Keyboards are keyboards. All personal computers have them, whether they’re external or built-in. And like most electronics, they don’t last forever.
That can be especially annoying if your MacBook or MacBook Pro built-in keyboard stats having issues. If your keys stop working, you’re sort of out of luck unless you can plug in an external keyboard. (Which, of course, sort of defeats the purpose of a laptop.)
- New Year, Quick Fixes to Optimize your MacBook for Better Performance and Storage
- Troubleshooting Problems with Your Pre-2018 MacBook Pro Keyboard
- My Mac Wont Start, Shows a White Screen
- How to Fix Autocorrect Issues on Your Mac and iPhone
But in a pinch, you may not be completely out of luck. Even if half of the keys on your Mac are broken, there’s still a way that you can type.
It isn’t exactly a perfect solution, but it works. It’s called the Virtual Keyboard.
How to Use the Virtual Keyboard
The Virtual Keyboard is tucked away in System Preferences. But once you enable it, you can easily hide or show it whenever you please.
Here’s how to turn it on.
- Open System Preferences.
- Navigate to Keyboard.
- Click on the Keyboard tab.
- Find the box that says Show Keyboard, Emoji & Symbol Viewers in menu bar. Click on it to check it.
At this point, you’ll now see a small Keyboard icon in the right-hand side of the top menu bar. You can click on this to actually bring up the Virtual Keyboard.
Once you do, you’ll see a digital keyboard appear on your desktop. You can resize it and move it around however you want.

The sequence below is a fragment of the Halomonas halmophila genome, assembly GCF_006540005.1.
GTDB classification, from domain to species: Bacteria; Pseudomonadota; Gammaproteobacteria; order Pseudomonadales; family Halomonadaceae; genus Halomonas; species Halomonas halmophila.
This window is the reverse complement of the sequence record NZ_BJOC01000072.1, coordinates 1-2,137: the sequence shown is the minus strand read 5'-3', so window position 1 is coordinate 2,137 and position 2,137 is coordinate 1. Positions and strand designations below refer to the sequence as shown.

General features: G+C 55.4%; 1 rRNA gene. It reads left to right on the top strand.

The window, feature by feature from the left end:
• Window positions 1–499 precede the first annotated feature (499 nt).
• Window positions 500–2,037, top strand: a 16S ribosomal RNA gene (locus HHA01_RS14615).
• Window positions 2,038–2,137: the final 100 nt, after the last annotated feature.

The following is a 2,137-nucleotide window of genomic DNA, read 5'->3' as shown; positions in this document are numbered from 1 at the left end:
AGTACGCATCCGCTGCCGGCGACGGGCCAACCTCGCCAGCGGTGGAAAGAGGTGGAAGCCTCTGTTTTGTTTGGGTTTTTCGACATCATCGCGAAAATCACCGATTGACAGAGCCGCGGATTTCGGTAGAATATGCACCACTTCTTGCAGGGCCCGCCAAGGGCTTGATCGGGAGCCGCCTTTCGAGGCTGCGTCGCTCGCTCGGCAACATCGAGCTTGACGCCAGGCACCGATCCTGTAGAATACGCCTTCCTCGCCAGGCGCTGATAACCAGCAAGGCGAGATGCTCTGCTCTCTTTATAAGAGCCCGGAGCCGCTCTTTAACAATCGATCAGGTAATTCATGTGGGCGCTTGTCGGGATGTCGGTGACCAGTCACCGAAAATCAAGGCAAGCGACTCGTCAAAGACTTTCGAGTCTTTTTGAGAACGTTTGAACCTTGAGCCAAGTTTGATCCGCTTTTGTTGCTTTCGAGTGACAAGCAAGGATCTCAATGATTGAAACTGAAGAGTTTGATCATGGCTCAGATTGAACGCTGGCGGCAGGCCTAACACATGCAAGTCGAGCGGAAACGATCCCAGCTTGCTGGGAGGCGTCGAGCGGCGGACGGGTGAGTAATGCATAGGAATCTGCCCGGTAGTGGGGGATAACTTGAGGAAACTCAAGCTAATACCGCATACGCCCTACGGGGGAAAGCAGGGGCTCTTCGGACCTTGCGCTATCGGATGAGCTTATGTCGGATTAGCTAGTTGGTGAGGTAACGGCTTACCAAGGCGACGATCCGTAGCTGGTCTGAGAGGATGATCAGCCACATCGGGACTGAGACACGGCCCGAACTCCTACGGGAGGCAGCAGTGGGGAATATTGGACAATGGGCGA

When you’re done using the Virtual Keyboard, you can hide it away again by clicking on the Keyboard icon in the top menu bar and selecting Hide Keyboard Viewer. Alternatively, you can simply click the X icon on the Virtual Keyboard itself.
A Few Things to Note
The Virtual Keyboard can be used to input text basically anywhere that you’d be able to type with an actual keyboard. It’ll helpfully “float” above any windows or screens you have open.
There is a limitation with the feature, however. Namely, you won’t be able to click keys that would be accessible when holding down the Shift or Option keys.
With that being said, if your physical Shift and Option keys are still functional, you’ll be able to input those keys and commands normally.
Why Would You Use This?
The Virtual Keyboard is incredibly, and it’s far from just a neat party trick. Here are a couple of ways that you could use it.
A Broken Keyboard
First and foremost, the Virtual Keyboard is extremely useful for when your actual keyboard is broken or you’re otherwise having trouble typing certain characters.
Some MacBook models are notorious for getting “sticky” or nonfunctional keys as they age. The tricky part comes when you need to set up an appointment to bring a MacBook with a broken keyboard in for repairs.
While the Virtual Keyboard is hardly an ideal solution for long-term typing use, it’s invaluable for short-term typing to get your keyboard repaired. You can input passwords, search for the closest Apple Store, and type relevant information into web browsers.
Most of this article has been focused on using the Virtual Keyboard to type when your physical keyboard is broken. But the Virtual Keyboard can actually come in handy in other instances, too.
For example, the Virtual Keyboard is a handy way to type special characters or characters in other languages. That’s useful because physical keyboards only come in one language layout — and you can’t exactly switching it around on a MacBook.
To add keyboards in different languages, simply go to System Preferences > Keyboard. Tap on the Input Sources tab and click the + icon.
Make sure that the Show Input Menu in Menu Bar box is checked. Once it is, you’ll be able to easily switch to keyboards of different languages.
We hope that you found this short article helpful! Please let us know in the comments below if you have any questions.